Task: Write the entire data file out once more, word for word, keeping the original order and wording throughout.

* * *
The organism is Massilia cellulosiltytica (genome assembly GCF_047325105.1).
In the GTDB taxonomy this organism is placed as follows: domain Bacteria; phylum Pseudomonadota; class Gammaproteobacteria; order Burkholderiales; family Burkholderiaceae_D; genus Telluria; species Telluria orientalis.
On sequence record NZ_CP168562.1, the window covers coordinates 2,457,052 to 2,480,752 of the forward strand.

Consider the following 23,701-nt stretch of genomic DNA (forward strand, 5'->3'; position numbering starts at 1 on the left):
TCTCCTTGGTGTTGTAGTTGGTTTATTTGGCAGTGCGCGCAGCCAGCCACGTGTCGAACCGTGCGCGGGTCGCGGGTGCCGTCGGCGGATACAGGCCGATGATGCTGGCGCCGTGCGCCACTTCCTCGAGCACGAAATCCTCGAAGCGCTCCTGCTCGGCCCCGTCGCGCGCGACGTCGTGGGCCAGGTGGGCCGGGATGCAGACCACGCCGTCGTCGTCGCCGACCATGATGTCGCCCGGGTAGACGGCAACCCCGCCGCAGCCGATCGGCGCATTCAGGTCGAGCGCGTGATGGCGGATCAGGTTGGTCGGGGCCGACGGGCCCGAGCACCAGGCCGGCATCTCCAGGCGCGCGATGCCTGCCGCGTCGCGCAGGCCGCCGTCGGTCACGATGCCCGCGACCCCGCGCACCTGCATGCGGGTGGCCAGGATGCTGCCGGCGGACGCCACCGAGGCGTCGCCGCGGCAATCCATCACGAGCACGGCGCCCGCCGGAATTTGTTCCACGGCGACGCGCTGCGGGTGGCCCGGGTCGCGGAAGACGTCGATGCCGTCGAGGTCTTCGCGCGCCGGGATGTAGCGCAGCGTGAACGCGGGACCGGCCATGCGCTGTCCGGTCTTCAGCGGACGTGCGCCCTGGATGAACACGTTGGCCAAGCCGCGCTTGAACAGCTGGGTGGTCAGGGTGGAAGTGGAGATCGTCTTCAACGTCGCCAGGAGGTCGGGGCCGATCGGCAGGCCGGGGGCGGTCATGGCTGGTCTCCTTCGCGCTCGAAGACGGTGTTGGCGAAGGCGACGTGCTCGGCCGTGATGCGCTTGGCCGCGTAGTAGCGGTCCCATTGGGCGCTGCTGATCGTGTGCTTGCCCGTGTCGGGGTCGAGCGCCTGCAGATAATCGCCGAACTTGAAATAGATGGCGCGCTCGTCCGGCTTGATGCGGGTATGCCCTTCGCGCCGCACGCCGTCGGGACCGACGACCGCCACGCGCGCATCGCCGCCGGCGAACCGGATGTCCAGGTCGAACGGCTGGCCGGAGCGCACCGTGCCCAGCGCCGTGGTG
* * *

The organism is Massilia cellulosiltytica (genome assembly GCF_047325105.1).
In the GTDB taxonomy this organism is placed as follows: domain Bacteria; phylum Pseudomonadota; class Gammaproteobacteria; order Burkholderiales; family Burkholderiaceae_D; genus Telluria; species Telluria orientalis.
On sequence record NZ_CP168562.1, the window covers coordinates 2,457,052 to 2,480,752 of the forward strand.

Consider the following 23,701-nt stretch of genomic DNA (forward strand, 5'->3'; position numbering starts at 1 on the left):
TCTCCTTGGTGTTGTAGTTGGTTTATTTGGCAGTGCGCGCAGCCAGCCACGTGTCGAACCGTGCGCGGGTCGCGGGTGCCGTCGGCGGATACAGGCCGATGATGCTGGCGCCGTGCGCCACTTCCTCGAGCACGAAATCCTCGAAGCGCTCCTGCTCGGCCCCGTCGCGCGCGACGTCGTGGGCCAGGTGGGCCGGGATGCAGACCACGCCGTCGTCGTCGCCGACCATGATGTCGCCCGGGTAGACGGCAACCCCGCCGCAGCCGATCGGCGCATTCAGGTCGAGCGCGTGATGGCGGATCAGGTTGGTCGGGGCCGACGGGCCCGAGCACCAGGCCGGCATCTCCAGGCGCGCGATGCCTGCCGCGTCGCGCAGGCCGCCGTCGGTCACGATGCCCGCGACCCCGCGCACCTGCATGCGGGTGGCCAGGATGCTGCCGGCGGACGCCACCGAGGCGTCGCCGCGGCAATCCATCACGAGCACGGCGCCCGCCGGAATTTGTTCCACGGCGACGCGCTGCGGGTGGCCCGGGTCGCGGAAGACGTCGATGCCGTCGAGGTCTTCGCGCGCCGGGATGTAGCGCAGCGTGAACGCGGGACCGGCCATGCGCTGTCCGGTCTTCAGCGGACGTGCGCCCTGGATGAACACGTTGGCCAAGCCGCGCTTGAACAGCTGGGTGGTCAGGGTGGAAGTGGAGATCGTCTTCAACGTCGCCAGGAGGTCGGGGCCGATCGGCAGGCCGGGGGCGGTCATGGCTGGTCTCCTTCGCGCTCGAAGACGGTGTTGGCGAAGGCGACGTGCTCGGCCGTGATGCGCTTGGCCGCGTAGTAGCGGTCCCATTGGGCGCTGCTGATCGTGTGCTTGCCCGTGTCGGGGTCGAGCGCCTGCAGATAATCGCCGAACTTGAAATAGATGGCGCGCTCGTCCGGCTTGATGCGGGTATGCCCTTCGCGCCGCACGCCGTCGGGACCGACGACCGCCACGCGCGCATCGCCGCCGGCGAACCGGATGTCCAGGTCGAACGGCTGGCCGGAGCGCACCGTGCCCAGCGCCGTGGTG